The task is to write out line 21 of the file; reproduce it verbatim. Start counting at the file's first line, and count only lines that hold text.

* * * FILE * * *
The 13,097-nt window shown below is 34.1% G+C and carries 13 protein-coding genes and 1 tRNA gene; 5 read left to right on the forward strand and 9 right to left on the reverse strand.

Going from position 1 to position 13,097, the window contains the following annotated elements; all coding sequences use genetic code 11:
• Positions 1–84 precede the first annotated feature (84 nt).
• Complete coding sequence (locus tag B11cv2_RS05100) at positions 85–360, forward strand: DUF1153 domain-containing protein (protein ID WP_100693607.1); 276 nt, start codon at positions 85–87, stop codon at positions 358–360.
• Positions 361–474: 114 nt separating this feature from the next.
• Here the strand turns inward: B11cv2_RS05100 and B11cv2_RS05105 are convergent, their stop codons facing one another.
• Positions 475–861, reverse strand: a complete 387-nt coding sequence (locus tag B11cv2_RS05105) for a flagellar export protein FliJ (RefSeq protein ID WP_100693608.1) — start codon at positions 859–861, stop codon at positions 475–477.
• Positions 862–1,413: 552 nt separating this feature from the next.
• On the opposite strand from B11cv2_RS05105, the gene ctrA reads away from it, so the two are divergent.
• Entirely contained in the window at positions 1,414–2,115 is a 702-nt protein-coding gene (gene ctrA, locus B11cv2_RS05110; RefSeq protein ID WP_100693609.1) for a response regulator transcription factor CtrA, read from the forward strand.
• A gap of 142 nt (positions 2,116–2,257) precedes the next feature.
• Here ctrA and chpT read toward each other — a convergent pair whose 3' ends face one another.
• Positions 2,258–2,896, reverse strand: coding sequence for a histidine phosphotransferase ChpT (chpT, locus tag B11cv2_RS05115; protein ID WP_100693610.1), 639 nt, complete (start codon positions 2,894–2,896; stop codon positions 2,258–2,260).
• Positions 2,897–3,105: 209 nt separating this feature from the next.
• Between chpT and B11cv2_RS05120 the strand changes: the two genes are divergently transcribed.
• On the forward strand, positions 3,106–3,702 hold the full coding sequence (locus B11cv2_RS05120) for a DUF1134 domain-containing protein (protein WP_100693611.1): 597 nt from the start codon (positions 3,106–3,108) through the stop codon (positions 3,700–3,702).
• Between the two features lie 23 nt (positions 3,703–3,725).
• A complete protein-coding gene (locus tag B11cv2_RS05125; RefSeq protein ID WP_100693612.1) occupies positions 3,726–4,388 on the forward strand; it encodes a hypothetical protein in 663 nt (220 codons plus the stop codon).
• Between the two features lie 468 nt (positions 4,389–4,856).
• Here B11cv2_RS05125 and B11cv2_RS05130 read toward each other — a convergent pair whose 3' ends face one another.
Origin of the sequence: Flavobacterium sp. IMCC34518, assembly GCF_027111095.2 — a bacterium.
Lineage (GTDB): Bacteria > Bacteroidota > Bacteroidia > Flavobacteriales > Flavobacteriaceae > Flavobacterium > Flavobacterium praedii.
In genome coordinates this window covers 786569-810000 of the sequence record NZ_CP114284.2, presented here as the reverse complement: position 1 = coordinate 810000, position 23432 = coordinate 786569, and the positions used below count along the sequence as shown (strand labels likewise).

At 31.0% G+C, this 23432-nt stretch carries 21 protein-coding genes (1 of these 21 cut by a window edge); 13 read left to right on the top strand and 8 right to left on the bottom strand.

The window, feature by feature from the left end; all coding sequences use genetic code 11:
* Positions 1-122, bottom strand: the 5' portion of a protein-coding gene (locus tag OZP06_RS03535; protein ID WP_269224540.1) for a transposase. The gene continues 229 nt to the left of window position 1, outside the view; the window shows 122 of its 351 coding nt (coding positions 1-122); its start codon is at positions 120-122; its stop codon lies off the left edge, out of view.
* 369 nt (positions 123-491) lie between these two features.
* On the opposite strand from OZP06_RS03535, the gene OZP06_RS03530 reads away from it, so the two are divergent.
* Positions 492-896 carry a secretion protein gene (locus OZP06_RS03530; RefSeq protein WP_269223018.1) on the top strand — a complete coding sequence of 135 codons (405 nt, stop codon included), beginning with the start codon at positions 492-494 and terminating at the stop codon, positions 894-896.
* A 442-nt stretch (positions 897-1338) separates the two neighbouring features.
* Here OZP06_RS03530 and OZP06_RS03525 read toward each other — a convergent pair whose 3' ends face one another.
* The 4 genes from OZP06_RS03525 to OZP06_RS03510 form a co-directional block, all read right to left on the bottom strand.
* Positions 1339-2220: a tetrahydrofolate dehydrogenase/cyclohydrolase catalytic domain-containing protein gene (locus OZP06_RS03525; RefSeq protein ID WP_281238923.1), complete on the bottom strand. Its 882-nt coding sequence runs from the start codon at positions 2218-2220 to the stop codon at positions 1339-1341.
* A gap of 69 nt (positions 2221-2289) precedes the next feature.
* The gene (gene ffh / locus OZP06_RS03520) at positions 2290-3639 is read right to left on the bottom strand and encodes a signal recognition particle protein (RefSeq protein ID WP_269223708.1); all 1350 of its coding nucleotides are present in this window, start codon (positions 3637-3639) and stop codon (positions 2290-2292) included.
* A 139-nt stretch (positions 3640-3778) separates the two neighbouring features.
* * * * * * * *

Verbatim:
Origin of the sequence: Flavobacterium sp. IMCC34518, assembly GCF_027111095.2 — a bacterium.